Sport & betting has been the subject of much commentary in recent times. In the main it has been protecting the integrity of sport from the potential threat of gambling as well as betting tax as a potential revenue stream for sports funding that have been the subject of the most intention. The regulation of gambling to include, recent developments in the gambling industry as well as the introduction of certain measures to protect vulnerable adults and young people that are the main focus of the proposed Gambling Control Bill, the General Scheme of which was published by Minister for Justice, Equality & Defence, Alan Shatter TD in July 2013. Read below for potential impact on sport.
The Gambling Control Bill with its dual focus as outlined above will repeal and replace all existing arrangements for the regulation of betting, gaming, bingo and lotteries (except for the National Lottery). It will extend the licensing regime to include on-line and electronic gambling and will also establish arrangements for the licensing and supervision of casinos.
Lotteries are frequently used by sports clubs as a means of fundraising. In this regard it is interesting to note that Head 19 outlines specific licensing provisions where a lottery is linked to a charitable clause including, a non-profit sports or recreational club, facility, organisation or enterprise.
Head 74 outlines particular provisions to apply to sponsorship by gambling licence holders which, in particular provides that any events sponsored by licence holders must directed primarily at an audience that is over 18 years of age whilst, all advertising of such sponsorships will need to be in compliance with rules to be developed by the proposed regulatory body to be established in accordance with the legislation.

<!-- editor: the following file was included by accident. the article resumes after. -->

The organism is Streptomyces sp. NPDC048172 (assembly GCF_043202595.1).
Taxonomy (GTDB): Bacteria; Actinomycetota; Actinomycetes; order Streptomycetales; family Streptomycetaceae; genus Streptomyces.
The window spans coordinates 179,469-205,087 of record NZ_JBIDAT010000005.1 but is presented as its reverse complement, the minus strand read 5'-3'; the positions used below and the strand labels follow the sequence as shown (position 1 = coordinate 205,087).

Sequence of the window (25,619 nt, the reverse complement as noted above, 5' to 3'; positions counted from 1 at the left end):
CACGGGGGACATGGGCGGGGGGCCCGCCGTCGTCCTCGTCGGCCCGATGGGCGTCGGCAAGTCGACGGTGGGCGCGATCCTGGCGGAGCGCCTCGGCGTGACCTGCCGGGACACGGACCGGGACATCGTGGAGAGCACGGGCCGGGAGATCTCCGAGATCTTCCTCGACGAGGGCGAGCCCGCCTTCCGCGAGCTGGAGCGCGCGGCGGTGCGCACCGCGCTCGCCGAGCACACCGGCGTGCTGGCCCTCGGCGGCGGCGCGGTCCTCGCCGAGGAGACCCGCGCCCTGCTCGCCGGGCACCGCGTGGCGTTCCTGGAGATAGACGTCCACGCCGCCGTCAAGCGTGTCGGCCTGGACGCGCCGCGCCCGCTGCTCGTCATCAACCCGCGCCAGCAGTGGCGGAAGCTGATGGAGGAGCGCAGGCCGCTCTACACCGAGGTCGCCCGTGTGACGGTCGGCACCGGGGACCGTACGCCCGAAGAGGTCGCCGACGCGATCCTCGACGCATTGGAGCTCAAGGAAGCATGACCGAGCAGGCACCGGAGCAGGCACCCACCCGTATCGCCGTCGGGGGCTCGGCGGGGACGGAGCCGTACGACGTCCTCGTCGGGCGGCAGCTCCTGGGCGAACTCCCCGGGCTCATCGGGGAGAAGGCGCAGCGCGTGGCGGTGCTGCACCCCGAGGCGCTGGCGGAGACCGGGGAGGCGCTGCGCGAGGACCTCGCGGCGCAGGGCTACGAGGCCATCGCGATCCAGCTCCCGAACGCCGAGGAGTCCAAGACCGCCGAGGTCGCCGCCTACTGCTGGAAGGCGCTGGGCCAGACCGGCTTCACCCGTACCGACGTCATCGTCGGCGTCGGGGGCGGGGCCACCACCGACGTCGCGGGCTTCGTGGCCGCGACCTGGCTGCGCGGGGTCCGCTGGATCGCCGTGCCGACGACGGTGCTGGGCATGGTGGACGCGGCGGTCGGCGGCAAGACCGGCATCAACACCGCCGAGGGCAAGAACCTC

The Bill also envisages, in Part 7, the establishment of a Social Fund to be funded by the licence holders. The purpose of the fund is to be two fold namely, to promote social responsible gambling and to assist in counter-acting the ill-effects, for society, as well as for persons and their families, of irresponsible gambling. The Fund will be overseen by the regulatory authority to be established by the legislation and will have the ability to partake with other persons in programmes that are consistent with its purposes and that promote its objectives.
As far as “betting tax” and its proceeds are concerned this is to remain the prerogative of the Department of Finance. In this regard, Minister Noonan recently reminded the Dáil that changes to betting tax to include on-line betting and betting exchanges which, to date have been outside the tax net, were provided for in the Finance Act, 2011. These measures however, he said, cannot be introduced until such time as the Betting (Amendment) Bill is enacted.
The Betting (Amendment) Bill was first published in July 2012 but both his officials and those from Revenue are currently drawing up amendments to the Bill to strengthen its enforcement measures. Minister Noonan confirmed that he hopes to return to Government in the near future to republish the Bill although, he pointed out that EU Law requires him to show the Bill to the EU Commission and other Member States resulting in a minimum of 3 months for clearance. He confirmed that he would also be examining his options regarding the taxing of online casino and poker formats once the Gambling Control Bill is enacted.
The Betting Tax is currently used to part fund the Horse & Greyhound Racing Fund (the “Fund”). There has been considerable pressure from the Horse & Greyhound Industry to bring on-line betting into the tax net as a means of boosting the amount available to the Fund from betting tax proceeds.
Betting however is no longer exclusively related to horse and greyhound racing. Recent commentary from would indicate that whilst horse & greyhound racing remains the principle staple in betting shops, other sports principally football make up an estimated 70% of bets placed on line. These changes should be reflected in future discussions around the use of the betting tax proceeds and in particular, whether a fair proportion should be used to provide funding for other sports particularly, at a time when funding for sport is in such short supply.